See update on this plant dated February 2013
How could a plant as hardy and strikingly beautiful as Erica
verticillata have been allowed to reach the precipice of extinction?
Fortunately the story of Erica verticillata is a heartening
tale of successful ex situ conservation. It has managed to
claw its way back to become one of the most popular ericas in cultivation.
This species occurred naturally on the Cape flats of the Cape Peninsula.
It preferred damp sandy soils such as those found around Wynberg,
Kenilworth and Zeekoeivlei where agriculture and urban development
wiped out its natural populations.
Specimens of this erica were last collected from habitat during
the late nineteenth and first years of the twentieth century. The
latest herbarium record is 1943, from plants grown at Kirstenbosch.
We may therefore assume that Erica verticillata became extinct
in the wild at the beginning of the twentieth century.
Then during the 1980's Deon Kotze, erica horticulturist at Kirstenbosch,
began a concerted search amongst the remnants of lowland fynbos
on the Peninsula. His research included making photocopies of herbarium
sheets. The Kirstenbosch scholar in 1984, David von Well, recognised
the plant from these sheets as being the same as an erica growing
at Protea Park in Pretoria. Samples were collected and sent to Ted
Oliver at the Compton Herbarium who confirmed it to be Erica
verticillata. In the same year another plant was recognised
at Kew and material of both brought into cultivation at Kirstenbosch.
A few years later Adonis Adonis, a foreman at Kirstenbosch, found
a mature plant growing in a clearing in the forest behind the Braille
Trail. All these clones have been successfully propagated from cuttings
and sold from the Kirstenbosch Garden Shop and at the Plant Fair.
Ted Oliver is in the process of getting material of another specimen
that has been grown in one of the gardens of Europe since the mid
Erica verticillata is a handsome, strong growing, hardy
shrub reaching a height of 1.5m tall. Mauve-pink tubular flowers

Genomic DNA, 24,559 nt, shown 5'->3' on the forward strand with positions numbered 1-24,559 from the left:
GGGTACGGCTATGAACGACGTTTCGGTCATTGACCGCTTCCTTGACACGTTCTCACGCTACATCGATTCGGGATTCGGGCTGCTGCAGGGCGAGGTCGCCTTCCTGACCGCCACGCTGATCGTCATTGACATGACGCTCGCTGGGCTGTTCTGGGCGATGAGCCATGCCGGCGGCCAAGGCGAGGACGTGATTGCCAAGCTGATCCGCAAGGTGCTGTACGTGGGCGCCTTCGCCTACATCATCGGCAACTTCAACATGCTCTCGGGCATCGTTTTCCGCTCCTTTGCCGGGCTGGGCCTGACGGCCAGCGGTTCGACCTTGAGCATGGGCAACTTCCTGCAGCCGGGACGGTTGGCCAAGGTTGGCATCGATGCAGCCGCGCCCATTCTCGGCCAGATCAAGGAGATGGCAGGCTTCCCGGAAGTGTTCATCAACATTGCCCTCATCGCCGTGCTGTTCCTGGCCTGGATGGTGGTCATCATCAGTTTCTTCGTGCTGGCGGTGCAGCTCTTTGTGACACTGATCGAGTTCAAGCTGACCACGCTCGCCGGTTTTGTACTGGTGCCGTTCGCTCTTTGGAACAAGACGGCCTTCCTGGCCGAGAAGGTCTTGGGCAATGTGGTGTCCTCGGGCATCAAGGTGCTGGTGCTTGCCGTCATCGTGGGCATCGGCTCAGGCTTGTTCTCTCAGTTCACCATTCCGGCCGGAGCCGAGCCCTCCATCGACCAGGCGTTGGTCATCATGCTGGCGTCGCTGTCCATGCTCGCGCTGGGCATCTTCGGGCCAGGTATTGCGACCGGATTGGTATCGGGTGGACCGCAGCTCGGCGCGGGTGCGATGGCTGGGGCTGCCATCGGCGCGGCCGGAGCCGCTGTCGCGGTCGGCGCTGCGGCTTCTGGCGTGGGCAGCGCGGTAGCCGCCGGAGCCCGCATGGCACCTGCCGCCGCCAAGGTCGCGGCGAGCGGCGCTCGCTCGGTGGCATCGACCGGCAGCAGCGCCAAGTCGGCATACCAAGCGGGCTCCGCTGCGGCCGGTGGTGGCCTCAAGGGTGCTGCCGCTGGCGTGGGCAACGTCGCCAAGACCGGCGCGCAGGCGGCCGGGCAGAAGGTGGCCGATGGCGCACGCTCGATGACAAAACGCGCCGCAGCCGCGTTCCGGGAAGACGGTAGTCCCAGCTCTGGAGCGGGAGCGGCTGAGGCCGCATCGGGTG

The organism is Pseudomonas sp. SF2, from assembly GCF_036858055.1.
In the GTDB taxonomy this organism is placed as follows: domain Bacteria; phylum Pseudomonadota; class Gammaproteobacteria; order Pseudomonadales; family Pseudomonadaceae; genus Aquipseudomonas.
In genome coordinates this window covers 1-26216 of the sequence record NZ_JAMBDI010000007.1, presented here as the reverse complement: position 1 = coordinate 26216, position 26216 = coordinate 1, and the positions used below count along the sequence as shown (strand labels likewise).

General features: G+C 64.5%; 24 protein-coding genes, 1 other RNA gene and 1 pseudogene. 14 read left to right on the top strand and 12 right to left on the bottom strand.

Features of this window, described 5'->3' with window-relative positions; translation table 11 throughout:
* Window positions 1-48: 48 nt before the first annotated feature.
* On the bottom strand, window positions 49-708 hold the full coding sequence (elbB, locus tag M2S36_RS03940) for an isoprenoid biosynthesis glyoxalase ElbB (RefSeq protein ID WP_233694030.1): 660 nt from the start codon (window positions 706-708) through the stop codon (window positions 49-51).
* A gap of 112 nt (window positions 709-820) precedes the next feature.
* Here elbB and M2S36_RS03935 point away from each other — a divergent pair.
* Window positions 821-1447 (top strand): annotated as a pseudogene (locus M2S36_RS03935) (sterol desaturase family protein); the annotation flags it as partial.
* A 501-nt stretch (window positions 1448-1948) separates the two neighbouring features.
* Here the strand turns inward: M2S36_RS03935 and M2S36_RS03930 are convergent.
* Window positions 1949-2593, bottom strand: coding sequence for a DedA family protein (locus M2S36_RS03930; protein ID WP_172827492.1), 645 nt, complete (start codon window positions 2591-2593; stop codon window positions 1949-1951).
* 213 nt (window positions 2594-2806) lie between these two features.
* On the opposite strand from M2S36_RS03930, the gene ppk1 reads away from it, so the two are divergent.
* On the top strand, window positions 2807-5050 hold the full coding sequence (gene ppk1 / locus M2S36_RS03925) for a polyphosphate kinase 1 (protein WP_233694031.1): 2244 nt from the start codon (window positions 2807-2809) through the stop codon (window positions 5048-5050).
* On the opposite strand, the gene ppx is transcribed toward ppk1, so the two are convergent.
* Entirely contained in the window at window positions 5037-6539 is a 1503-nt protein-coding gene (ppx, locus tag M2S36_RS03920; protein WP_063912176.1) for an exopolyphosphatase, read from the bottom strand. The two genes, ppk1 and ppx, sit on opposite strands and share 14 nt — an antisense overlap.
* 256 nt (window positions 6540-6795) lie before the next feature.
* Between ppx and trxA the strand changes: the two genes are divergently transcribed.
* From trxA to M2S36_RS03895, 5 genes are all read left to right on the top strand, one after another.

are produced near the tips of the sturdy branches. These are arranged
in neat stepped whorls that form attractive flower heads during
late summer to autumn. The flowers are very showy and attract sunbirds.
Growing Erica verticillata
Erica verticillata is one of the easiest ericas to grow.
Plants are reproduced from cuttings at Kirstenbosch to keep the
three forms separate. The plants do not readily produce seed in
the gardens or at Rondevlei where they were reintroduced a few years
Plants are rooted from fresh tip or heel cuttings taken in autumn.
They are easily rooted in a medium consisting of equal parts of
6mm milled pine bark and polystyrene chips under mist and on heated
benches. Rooting hormones are applied for semi-hardwood cuttings.
Rooted cuttings are planted and established in a well-drained soil
mix developed at Kirstenbosch for fynbos plants. The mixture consists
of equal parts composted pine bark or pine needles, acidic sand
and about 20% loam (top soil). Any well-decomposed compost will
be suitable so long as it has been naturally composted with a minimum
of additives such as manure. Fresh semi-decomposed compost is not
Pruning will increase branching and the number of flower bearing
stems. Plants should be pruned regularly from an early stage to
produce a lovely full shape. Be sure to prune after flowering in
order not to cut away new buds.
Ericas should be regularly fed with organic liquid fertilizers
(Seagro and Kelpac) or control release fertilizers
such as Osmocote or Horticote. Control release fertilisers
should be applied sparingly (about 10 granules per plant) to balance
growth of foliage versus flower production.
Erica verticillata performs best when planted in a well-ventilated
warm sunny position. It likes seasonally moist sandy soils, but
will grow well in average garden conditions provided the soils are
acidic. The best time to plant is in autumn or during the winter
although they may be planted at other times of the year if regularly
watered. Place in a pre prepared hole with as little disturbance
to the root zone as possible. Fill in with the surrounding soil
and add pine compost if available. Leave a basin around the plant
to help collect water. Mulching is strongly recommended as it keeps
the soil surface cool and damp and reduces weed growth.
Plants should be well watered after planting and then every two
to three days unless good rainfalls occur. Deep watering encourages
the roots to penetrate deeper into the soil, which helps the plant
survive the hot dry weather in summer.
Adamson, R.S. and Salter, T.M., 1950. Flora of the Cape Peninsula,
Juta & Co., Ltd., Cape Town and Johannesburg
Goldblatt, Peter and Manning, John, 2000. Cape Plants A Conspectus
of the Cape Flora of South Africa, published jointly by National
Botanical Institute and Missouri Botanical Garden
Oliver, I & E.G.H., 2000. Field Guide to the Ericas of the
Cape Peninsula, publ. by Protea Atlas Project, National Botanical
Institute, Cape Town
Schumann, Dolf, Kirsten, Gerard and Oliver, E.G.H., 1992. Ericas
of South Africa, Fernwood Press, Vlaeberg, Cape Town
Flora Capensis Vol.IV Sect.I 1909. Lovell Reeve, London
E.G.H. Oliver - personal communication
Mr Dalton Gibbs - Reserve Manager, Rondevlei - personal communication